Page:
4. Outcomes for home birth are greatly impacted by several factors.  Among the most critical are a high degree of education and training (In the US that means an AMCB certified midwife), working within a fully integrated health system, and practices regarding consultation, referral, and transfer of care.
  5. Not all women are good candidates for home birth.  Risk factors matter a great deal when considering where to have your baby, and they matter even more if you're considering an out-of-hospital birth. Research has shown time and time again that home birth is intended for LOW RISK pregnancies...yet somehow story after story of baby deaths and injuries are surfacing, revealing they were high risk to begin with according to modern medical standards. 
  6. Assessments matter in order to ensure your pregnancy is and stays low-risk.  If your midwife disregards important assessments, she is "trusting birth" more than she is assessing and monitoring your risk factors.  A good midwife will value assessments so she can be informed, and she can keep you informed about whether or not your pregnancy becomes high risk at any point.  She should have very clear guidelines for what defines high risk, and what situations "risk out".
  7. Not all "birth centers" are safe.  Looking for a birth center?  Look for one that is affiliated with a hospital with licensed, insured midwives providing the care.  At the very least, choose a birth center that is accredited by AABC. 
  8. Most midwives practicing outside of a hospital DO NOT carry malpractice insurance.  Midwives like to claim that they can't afford it.  Insurance protects both the consumer and the midwife.  The former by providing specific safety guidelines for practice, and protecting those who are victims of negligence.  The latter from lawsuits that could be life altering. 
  9. Just because a midwife is covered by Medicaid, does not mean she is a safe care provider. 
  10. Just because a midwife tells you home birth is safe, and that she has never been responsible for a baby or mother's death, doesn't mean it is true.  When there is no oversight and no public track record, there is no way to actually know the truth.  You have to decide whether or not to take your chances. 

What Factors Contribute to the Best Outcomes for Out-of-Hospital Birth?
  1. An educated, licensed midwife 
  2. A low-risk pregnancy and health status of mother and baby 
  3. A professional, collaborative relationship between the midwife and local physicians and medical providers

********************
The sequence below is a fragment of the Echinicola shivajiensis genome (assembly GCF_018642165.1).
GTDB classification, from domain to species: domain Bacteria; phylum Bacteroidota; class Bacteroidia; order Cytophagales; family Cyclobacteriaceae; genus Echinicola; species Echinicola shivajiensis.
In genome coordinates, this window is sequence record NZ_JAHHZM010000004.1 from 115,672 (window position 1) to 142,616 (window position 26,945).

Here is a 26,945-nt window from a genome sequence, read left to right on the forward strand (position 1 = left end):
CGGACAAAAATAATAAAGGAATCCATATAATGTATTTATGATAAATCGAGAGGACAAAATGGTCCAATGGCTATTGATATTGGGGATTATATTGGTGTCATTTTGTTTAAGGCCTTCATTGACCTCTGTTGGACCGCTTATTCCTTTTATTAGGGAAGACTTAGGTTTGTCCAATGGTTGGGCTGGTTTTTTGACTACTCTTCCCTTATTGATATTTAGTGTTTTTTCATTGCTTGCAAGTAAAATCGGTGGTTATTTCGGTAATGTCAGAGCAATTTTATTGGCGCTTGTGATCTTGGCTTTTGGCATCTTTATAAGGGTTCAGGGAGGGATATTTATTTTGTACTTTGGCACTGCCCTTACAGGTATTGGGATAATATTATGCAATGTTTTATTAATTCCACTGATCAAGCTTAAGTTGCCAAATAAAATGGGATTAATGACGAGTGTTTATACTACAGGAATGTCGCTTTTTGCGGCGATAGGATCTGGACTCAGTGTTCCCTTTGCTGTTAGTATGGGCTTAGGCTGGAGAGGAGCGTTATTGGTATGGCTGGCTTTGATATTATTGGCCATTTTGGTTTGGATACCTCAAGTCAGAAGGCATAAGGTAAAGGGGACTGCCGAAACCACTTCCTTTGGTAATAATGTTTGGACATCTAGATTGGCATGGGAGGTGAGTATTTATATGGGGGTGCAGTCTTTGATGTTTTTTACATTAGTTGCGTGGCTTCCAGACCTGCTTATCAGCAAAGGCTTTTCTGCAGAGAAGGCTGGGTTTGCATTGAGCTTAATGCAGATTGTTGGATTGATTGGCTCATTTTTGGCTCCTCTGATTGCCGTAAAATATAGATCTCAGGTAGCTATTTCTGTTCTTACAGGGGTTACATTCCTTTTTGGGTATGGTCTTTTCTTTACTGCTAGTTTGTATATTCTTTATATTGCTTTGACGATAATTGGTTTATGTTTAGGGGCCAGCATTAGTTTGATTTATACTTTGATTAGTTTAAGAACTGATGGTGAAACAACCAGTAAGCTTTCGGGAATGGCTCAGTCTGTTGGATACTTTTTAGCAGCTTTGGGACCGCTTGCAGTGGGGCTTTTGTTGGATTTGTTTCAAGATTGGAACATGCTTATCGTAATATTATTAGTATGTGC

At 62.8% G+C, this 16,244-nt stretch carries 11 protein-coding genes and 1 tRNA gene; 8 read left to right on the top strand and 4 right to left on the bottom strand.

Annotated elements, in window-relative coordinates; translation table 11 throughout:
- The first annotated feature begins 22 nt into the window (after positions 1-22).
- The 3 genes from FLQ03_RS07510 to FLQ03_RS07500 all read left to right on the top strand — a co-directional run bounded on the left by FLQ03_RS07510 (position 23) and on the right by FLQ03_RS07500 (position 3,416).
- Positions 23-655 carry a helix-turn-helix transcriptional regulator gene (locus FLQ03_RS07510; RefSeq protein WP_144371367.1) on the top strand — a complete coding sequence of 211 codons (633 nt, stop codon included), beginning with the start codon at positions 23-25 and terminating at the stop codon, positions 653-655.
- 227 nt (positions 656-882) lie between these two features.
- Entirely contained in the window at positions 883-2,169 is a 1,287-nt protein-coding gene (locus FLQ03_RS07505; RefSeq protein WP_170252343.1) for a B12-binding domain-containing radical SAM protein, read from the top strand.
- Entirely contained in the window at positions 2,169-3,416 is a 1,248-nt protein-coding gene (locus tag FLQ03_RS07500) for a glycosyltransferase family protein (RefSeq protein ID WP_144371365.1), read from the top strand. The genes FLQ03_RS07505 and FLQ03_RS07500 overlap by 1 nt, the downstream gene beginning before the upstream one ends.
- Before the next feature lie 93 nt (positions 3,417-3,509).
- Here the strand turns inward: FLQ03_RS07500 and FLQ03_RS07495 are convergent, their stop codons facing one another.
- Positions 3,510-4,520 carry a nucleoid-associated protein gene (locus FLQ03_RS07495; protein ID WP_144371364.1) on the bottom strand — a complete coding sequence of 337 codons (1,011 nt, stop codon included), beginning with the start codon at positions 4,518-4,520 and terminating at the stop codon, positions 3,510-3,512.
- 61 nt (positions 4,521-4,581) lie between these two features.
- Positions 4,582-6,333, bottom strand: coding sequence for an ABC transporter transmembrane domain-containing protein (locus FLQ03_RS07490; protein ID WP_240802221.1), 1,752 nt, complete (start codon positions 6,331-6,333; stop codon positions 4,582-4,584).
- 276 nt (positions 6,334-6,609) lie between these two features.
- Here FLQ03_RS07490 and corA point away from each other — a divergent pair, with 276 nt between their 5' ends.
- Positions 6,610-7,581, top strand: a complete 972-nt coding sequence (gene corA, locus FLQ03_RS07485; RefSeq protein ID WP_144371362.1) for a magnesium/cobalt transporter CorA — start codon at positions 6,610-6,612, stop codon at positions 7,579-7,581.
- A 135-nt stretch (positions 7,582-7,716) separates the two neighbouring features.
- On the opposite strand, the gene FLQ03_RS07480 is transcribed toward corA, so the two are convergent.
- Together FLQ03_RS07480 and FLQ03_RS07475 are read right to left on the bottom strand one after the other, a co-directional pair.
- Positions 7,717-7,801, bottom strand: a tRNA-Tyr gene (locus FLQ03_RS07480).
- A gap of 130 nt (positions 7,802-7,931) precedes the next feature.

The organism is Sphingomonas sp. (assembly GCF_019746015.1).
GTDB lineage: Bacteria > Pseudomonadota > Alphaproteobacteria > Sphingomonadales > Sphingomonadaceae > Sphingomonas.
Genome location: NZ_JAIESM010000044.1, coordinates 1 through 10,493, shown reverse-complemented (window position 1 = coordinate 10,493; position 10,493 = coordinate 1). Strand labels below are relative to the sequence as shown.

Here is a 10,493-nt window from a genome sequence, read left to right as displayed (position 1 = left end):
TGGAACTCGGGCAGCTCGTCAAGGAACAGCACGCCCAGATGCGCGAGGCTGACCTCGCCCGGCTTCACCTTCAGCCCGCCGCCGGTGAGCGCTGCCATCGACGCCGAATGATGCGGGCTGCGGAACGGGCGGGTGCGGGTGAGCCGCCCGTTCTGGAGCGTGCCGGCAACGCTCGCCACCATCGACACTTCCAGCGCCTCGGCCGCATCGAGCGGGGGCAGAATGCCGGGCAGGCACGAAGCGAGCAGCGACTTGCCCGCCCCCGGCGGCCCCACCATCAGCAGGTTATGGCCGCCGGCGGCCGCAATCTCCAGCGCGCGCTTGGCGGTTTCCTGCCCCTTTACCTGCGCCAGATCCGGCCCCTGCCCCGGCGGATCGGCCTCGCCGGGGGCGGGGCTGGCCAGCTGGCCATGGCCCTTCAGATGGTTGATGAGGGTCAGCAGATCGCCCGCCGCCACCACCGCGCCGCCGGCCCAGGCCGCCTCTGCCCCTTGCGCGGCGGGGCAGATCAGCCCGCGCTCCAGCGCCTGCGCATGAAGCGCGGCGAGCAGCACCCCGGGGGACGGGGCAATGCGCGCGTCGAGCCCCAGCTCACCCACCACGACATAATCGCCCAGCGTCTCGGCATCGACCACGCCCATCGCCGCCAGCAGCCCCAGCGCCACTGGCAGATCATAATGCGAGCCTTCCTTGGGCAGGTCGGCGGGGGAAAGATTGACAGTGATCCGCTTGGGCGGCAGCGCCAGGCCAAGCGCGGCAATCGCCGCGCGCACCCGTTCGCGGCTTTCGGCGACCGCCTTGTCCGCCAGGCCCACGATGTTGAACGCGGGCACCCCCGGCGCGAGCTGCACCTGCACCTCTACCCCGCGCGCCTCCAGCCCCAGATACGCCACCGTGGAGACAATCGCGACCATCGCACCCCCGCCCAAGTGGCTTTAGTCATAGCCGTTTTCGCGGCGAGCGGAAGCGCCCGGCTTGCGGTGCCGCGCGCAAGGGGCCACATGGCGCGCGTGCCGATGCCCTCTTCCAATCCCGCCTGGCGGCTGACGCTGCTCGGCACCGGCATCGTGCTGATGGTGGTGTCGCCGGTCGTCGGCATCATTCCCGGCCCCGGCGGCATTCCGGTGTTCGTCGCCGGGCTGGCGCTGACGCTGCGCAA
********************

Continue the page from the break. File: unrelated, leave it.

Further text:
4. Routine prenatal care and testing in accordance with professional medical guidelines 
  5. Informed consent leading to a clear knowledge that certain conditions are more dangerous in out-of-hospital settings - and not indoctrination into 'trusting birth' at all costs. A provider should be honest and open about what cannot be handled in an out-of-hospital setting. If the client is led to believe that all complications are handled better at home with a midwife, or if those 'scary' complications only happen in hospitals, then they are being misled.

Other Important Thoughts
  1. Cesareans are not the worst outcome.  A baby who is injured or does not survive birth is the absolute worst outcome, especially when that death or injury was fully preventable. 
  2. Collaborative Care Models are on the rise.  Want a natural childbirth?  You have options, many of them.  Look for a collaborative care model where midwives work as part of the fully integrated health care system.   This means the midwife delivers in a hospital or in a hospital-affiliated birth center.  (Not to be confused with a freestanding birth center.)  Many collaborative care midwife groups have their own practices.  You'll have the most highly educated midwives in the country, with emergency care seconds away should you need it.  You'll have licensed, insured care providers working within a defined scope of practice.   

Any mother planning a home birth who goes around touting that it is safe or as safe as a hospital birth does not have, or fails to acknowledge the facts.  A mother who claims her unlicensed midwife is safe, cannot really know without the data on her outcomes to back it up.  A  mother who tells you she is educating herself and choosing not to do any of the prenatal assessments because they are unnecessary or harmful has fallen hard for the fallacy of trusting birth.  Whatever your choices may be surrounding birth, take time to understand the benefits, the risks, and their subsequent consequences before making the decision to have your baby at home. 

Friday, July 5, 2013

Freedom to Choose

Since this week marks our Nation's birthday and celebration of the many freedoms we enjoy, I thought it was the perfect time to approach the topic of freedom to choose when and with whom we give birth.  Is it a basic human right?  Is it about the safety of the baby?  No matter where your opinion falls on this highly debated topic, one thing is certain, that no matter what choices we make they should undoubtedly be genuinely informed of all risks and benefits. 

I find this subject tends to be addressed like a one way street.  The moment the word "regulation" comes up in discussion surrounding midwifery, home birth advocates start screaming, "don't take away my choice to birth where and how I please."  The tone of those same voices shifts though with the slightest mention of elective cesarean.  Judgment fills the room, sucking all the oxygen out.  The discussion then becomes less about choices and more about quoting the cesarean rate as being too high.  

But is there a time when an elective cesarean has its place?  Is it not the right of the woman and her care provider to make those choices?  Take the woman who was sexually abused for example, or the mom whose natural birth left her so injured that it took years to healDo these women not have a say in how they give birth during subsequent pregnancies?  Where do we draw the line and how shall we write the rules?

What about the former loss mom who already endured NCB and intervention-free birth in all its tragedy?  That was my story.  An elective cesarean saved my emotional sanity.  It also re-established my trust in care providers taking good care of me.  After the worst imaginable tragedy resulting from natural, out-of-hospital childbirth and incompetent care, an elective cesarean gave me peace of mind and a way forward.  It was my choice to make with my doctor and for that I am immensely grateful. 

If a woman truly has the freedom to choose where and how she gives birth, then every home birth advocate should also support a woman's right to elect a cesarean.  They should support and appreciate the life saving measures a cesarean can offer period, whether elected or emergency.